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Re: Space Shuttle

Postby Thorsten » Sat Jul 09, 2016 7:26 pm

Big moment... the AP just brought the first Shuttle home after an engine failure 30 seconds into the flight via an RTLS abort - from liftoff right to the turn into final.

The flight history shows the elongated flightpath reaching some 355 miles out before turning back, then an S-turn during TAEM to dissipate energy, followed by the HAC.

Image

It's quite a ride to sit through this...
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Re: Space Shuttle

Postby wlbragg » Sat Jul 09, 2016 7:41 pm

Now that is cool! I'll have to give it a go and see if I can survive.
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Re: Space Shuttle

Postby wlbragg » Mon Jul 11, 2016 5:44 am

@Thorsten, the APU Start/Stop switch is a 3-way switch, Ready/Start, Off, Injector Cool. I modeled it as a 3-way with Injector Cool being the same as "Off" (ie: if switch > 0 Ready/Start = true). I think the switch outputs 1, 0, -1, where -1 would be Cool Injector. Is there any logic for Injector Cool?
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Re: Space Shuttle

Postby Thorsten » Mon Jul 11, 2016 5:54 am

No, we don't have injector cooling modeled yet - but it's good to have the state in the switch, then we can always map it to the real thing if needed.
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Re: Space Shuttle

Postby Thorsten » Wed Jul 13, 2016 6:18 pm

Read through the 'Contingency Aborts' workbook today - interesting stuff. I guess I'll implement some of the relevant guidance as well, I have single engine roll control already, and the rest is basically RTLS with different targets.

Might be interesting to aim for Bermuda after a two engine out early on...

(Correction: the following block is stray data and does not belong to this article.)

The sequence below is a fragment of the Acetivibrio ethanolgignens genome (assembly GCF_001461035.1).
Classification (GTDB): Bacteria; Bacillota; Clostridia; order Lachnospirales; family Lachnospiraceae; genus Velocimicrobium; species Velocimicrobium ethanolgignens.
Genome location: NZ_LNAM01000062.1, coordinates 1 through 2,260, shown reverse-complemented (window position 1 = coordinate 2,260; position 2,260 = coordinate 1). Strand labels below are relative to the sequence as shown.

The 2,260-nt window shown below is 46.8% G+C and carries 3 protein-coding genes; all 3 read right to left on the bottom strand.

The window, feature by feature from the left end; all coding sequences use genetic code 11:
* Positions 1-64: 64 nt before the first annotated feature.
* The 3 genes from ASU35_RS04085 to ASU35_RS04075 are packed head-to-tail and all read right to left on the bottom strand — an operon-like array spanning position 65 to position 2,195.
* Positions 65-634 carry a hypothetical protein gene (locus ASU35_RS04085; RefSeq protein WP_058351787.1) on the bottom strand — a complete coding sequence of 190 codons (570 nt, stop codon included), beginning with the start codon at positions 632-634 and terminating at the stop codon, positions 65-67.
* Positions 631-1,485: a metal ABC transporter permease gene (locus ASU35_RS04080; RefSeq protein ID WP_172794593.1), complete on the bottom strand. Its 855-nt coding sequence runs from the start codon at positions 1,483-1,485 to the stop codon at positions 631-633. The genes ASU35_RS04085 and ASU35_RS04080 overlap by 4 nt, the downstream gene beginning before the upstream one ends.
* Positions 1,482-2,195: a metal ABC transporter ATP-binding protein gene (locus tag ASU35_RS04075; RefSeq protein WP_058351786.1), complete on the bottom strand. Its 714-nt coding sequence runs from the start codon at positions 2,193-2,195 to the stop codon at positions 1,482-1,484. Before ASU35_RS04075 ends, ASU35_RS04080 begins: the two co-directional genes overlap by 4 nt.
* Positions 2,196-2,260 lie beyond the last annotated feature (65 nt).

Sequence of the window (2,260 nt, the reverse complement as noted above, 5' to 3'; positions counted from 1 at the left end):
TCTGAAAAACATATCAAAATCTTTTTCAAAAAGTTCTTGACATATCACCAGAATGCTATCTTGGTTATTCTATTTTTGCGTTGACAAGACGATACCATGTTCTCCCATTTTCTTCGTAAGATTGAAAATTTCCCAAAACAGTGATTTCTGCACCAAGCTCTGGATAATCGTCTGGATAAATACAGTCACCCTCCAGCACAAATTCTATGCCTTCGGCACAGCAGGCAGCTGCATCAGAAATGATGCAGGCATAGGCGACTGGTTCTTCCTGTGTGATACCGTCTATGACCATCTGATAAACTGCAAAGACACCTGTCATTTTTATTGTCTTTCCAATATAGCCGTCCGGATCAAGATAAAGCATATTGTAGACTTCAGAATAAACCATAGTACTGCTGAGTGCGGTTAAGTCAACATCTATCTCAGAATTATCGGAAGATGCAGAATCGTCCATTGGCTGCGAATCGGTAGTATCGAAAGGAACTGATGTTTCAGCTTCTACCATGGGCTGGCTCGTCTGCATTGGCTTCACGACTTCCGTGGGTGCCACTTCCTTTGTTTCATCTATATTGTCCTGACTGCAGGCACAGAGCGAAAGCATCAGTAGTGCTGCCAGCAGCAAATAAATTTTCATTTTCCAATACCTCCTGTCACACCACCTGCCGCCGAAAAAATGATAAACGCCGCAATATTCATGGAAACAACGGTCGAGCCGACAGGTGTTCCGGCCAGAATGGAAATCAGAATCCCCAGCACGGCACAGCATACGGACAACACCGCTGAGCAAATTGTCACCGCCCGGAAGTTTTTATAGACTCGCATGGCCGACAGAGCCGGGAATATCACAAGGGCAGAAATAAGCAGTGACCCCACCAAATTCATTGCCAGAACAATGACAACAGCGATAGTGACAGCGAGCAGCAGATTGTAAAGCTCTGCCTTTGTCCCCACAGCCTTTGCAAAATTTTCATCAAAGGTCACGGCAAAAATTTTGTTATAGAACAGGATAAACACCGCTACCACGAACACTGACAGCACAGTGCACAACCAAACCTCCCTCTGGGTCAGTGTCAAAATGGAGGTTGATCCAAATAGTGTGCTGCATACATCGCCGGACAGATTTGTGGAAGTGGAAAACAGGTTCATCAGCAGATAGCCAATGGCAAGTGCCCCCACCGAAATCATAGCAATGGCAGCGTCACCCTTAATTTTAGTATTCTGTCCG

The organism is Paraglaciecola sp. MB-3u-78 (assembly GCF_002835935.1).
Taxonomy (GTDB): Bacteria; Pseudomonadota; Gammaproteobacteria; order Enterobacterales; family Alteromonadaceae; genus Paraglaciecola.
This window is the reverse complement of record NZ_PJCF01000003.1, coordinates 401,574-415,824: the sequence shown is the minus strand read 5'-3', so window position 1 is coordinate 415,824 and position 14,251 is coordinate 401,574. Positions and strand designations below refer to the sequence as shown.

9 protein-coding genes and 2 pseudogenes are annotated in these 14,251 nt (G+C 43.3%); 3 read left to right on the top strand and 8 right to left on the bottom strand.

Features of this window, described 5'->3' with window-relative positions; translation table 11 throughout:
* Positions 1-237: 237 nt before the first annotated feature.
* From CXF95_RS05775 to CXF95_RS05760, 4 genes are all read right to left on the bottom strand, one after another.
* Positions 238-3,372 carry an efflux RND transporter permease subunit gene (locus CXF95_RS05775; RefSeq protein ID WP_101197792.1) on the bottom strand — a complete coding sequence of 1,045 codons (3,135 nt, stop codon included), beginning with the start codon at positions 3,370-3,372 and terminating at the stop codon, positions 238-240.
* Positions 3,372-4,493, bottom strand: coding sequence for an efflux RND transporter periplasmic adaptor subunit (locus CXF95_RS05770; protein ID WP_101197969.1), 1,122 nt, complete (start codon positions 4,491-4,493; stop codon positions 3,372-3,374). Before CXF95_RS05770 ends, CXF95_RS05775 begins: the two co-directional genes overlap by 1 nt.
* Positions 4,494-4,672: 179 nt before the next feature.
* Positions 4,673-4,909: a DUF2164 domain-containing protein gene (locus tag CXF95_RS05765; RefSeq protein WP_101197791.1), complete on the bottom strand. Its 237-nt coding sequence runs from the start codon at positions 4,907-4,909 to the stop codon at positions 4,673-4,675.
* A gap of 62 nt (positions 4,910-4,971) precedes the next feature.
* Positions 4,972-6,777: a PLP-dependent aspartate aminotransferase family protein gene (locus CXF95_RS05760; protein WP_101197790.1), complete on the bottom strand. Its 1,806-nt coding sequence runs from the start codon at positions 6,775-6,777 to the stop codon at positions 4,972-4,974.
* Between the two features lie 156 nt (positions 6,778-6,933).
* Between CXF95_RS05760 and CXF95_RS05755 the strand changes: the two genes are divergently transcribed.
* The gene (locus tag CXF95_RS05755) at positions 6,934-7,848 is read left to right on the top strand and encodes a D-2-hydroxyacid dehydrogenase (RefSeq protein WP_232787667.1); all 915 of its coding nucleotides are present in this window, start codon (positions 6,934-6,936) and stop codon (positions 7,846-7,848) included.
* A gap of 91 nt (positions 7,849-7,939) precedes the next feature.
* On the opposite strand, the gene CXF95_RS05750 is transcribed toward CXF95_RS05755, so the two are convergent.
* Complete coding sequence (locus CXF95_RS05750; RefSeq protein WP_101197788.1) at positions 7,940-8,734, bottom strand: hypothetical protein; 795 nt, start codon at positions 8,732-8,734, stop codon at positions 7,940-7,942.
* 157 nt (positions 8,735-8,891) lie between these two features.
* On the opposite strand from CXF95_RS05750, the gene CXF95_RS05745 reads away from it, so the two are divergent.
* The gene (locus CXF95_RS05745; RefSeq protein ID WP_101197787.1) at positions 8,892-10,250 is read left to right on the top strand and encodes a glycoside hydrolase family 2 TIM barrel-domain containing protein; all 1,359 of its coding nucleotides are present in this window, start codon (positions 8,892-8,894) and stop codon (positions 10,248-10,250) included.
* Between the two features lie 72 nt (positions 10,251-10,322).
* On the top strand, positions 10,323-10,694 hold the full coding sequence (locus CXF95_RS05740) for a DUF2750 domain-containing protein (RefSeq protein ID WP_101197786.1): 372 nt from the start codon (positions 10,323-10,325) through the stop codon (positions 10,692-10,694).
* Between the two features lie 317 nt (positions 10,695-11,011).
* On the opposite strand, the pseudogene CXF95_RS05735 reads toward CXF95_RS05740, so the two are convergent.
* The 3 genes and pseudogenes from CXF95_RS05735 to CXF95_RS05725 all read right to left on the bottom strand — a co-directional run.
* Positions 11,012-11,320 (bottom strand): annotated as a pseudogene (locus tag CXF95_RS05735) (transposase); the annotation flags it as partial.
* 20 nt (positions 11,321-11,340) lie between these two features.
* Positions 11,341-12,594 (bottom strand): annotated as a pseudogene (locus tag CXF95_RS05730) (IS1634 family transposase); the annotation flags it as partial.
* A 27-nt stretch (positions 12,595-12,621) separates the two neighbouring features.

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Re: Space Shuttle

Postby legoboyvdlp » Wed Jul 13, 2016 6:38 pm

Thorsten wrote in Sat Jul 09, 2016 7:26 pm:The flight history shows the elongated flightpath reaching some 355 miles out before turning back, then an S-turn during TAEM to dissipate energy, followed by the HAC.

Image



Might be a 270 degree turn -- an s turn looks exactly like an S, as I'm sure you know!

On the other hand, you did turn left then right (after a while), so it might qualify as an S-turn! Or maybe I just didn't look close enough :D
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Re: Space Shuttle

Postby wlbragg » Thu Jul 14, 2016 2:55 am

Playing with the abort system.

Houston, we got a problem!
Image

Solids away, land ahoy.
Image

Please let me get back in one piece, ET away.
Image

Well, as long as the copters get to me on time, I survived, but I still got some training to do.
Image

This sure is a fun ship to play with!
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Re: Space Shuttle

Postby Thorsten » Thu Jul 14, 2016 5:52 am

Might be a 270 degree turn -- an s turn looks exactly like an S, as I'm sure you know!


Please look into the Shuttle TAEM terminology - all phases are actually described nicely.

The 270 degree turn is the spiral down the HAC (heading alignment cone), the S-turn is the change in approach path before. If there would not be an S-turn, there'd be a single curve towards the HAC tangent from 80 miles out, as it is, Delta Azimuth to the tangent point first increases, then decreases, then increases to the opposite site before the trajectory aims directly at the tangent, and that's called an S-turn (regardless of whether you see that in the projection later or not).
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Re: Space Shuttle

Postby wlbragg » Thu Jul 14, 2016 8:05 pm

While doing the talkbacks on the landing gear deploy for ease at the time I opted for 3 objects (up, barberpole,down) and used a select. I am pretty sure I should have used a textranslate instead. Main reason being I am seeing some weird z-fighting behavior when looking at the talkback from an extreme angle (like looking at the pilot talkback while sitting in the command seat).

Why would you ever see the non-selected object?

EDIT:
Well I answered my own question.
You will see this when you have the logic wrong and have both objects selected at the same time.

Problem solved, although I probably should still have used the textranslate.